I can see the political issues in the US festering because it is a two party system, liberals and conservatives but when did the opinions of individuals start to mean nothing? The correct opinion is one that is imposed on the most people by the most vocal of the media.

The weird thing is that when 24-hour news became popular and required by the public, opinions by respected journalists replaced their factual news reporting. It’s not a wonder that most people see ‘fake news’ differently.

Gwyneth Paltrow is coming to Canada to tout her ‘Goop’ brand, her wellness empire. Her website has drawn criticism for promoting practices critics say have no basis in science and she faces strong opposition to her visit. There will be many people picketing her presence. Again, others are saying their opinions are right and someone is wrong. Can’t we beg to differ?

I am working as a volunteer on former Canadian Member of Parliament and candidate for Mayor of Vancouver, Wai Young. I don’t decide policy, attend rallies or candidate meetings. I know bull when I hear it and after being introduced to this candidate I believed she would not be party to the dusty old backrooms and glass ceilings of the past. She had credentials and more importantly credibility. I simply told the campaign that as a social media influencer I would volunteer to ‘get the word out.’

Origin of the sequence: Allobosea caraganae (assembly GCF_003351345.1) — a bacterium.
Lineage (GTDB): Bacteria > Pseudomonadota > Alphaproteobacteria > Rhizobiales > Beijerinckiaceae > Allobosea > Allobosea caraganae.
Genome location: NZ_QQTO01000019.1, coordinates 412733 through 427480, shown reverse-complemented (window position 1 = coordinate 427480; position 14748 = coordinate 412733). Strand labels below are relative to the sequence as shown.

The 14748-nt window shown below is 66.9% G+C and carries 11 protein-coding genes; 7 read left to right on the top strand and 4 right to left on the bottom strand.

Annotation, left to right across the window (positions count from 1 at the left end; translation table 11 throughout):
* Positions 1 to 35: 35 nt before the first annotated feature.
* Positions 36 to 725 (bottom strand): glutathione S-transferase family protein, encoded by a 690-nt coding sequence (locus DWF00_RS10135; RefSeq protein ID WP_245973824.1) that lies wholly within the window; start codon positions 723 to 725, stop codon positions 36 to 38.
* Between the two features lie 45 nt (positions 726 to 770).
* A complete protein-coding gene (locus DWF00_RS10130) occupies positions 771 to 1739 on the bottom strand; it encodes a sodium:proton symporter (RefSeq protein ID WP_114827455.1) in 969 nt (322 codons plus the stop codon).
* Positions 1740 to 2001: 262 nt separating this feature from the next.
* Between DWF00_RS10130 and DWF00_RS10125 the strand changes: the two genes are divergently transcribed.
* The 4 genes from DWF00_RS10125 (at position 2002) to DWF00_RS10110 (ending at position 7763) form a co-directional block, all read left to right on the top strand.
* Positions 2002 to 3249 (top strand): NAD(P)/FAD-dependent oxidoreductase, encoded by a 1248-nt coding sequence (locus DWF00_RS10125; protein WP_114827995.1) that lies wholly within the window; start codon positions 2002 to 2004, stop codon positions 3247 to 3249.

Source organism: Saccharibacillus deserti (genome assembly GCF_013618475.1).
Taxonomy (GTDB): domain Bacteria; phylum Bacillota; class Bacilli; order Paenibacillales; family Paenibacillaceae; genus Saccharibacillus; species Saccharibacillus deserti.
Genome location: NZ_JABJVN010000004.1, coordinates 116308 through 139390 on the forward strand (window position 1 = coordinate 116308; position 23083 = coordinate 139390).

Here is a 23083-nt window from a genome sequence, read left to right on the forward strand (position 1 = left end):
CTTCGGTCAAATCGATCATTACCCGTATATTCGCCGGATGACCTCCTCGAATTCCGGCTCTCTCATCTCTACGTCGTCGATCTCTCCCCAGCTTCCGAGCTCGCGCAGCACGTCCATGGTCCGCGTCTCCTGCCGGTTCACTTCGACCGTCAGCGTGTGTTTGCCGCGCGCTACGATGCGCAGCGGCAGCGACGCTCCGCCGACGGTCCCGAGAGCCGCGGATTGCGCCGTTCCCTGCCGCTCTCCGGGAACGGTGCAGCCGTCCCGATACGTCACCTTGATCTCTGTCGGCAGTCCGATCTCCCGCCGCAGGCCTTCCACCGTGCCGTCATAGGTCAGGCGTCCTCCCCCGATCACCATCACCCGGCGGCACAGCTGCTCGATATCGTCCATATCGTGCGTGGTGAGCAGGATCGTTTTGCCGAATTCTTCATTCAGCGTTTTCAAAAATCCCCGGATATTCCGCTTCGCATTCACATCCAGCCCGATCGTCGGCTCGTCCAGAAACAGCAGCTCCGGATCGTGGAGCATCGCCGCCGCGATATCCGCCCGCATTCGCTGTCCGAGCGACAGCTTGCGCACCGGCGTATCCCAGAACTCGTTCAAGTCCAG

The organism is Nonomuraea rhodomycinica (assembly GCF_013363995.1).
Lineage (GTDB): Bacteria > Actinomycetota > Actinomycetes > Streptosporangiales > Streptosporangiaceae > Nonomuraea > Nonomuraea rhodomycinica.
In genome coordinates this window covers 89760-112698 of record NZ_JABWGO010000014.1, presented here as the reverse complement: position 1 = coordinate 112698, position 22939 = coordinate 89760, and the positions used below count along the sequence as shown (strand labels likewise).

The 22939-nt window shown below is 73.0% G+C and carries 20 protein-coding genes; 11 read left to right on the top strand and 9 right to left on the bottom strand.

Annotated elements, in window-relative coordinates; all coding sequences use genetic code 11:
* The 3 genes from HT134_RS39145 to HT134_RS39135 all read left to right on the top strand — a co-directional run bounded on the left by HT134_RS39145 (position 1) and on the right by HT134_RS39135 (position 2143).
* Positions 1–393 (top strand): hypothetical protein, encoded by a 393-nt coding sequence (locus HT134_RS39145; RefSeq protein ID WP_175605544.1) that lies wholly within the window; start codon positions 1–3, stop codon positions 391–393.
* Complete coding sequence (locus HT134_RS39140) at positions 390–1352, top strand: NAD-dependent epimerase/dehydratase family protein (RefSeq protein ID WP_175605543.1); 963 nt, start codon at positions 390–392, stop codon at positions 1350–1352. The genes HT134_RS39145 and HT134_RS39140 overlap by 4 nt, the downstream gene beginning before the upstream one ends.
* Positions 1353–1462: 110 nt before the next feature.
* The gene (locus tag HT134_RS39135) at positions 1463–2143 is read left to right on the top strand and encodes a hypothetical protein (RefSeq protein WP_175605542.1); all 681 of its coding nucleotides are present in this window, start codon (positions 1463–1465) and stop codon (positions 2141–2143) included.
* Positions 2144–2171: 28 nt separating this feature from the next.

This week, I posted an announcement from a campaign dashboard that I thought was for public consumption – oops! It was accurate but days premature. An adept reporter from the Vancouver Sun, Dan Fumaro, called me early the next day and asked me a few general questions. I don’t really follow local politics but just knew when I was introduced to Ms. Young that I wanted to help her in my small way.

After what was a fair article came out that day I received ‘opinions’ from accredited news reporters slamming me, shaming me and poking ‘fun’ at me as well as impugning my credibility. I guess that’s what counts as news now. Trying to make the loudest voice the right opinion. I guess the political writers had already decided their choice for a candidate and they didn’t think it was fair for a guy with a large social media footprint to get involved.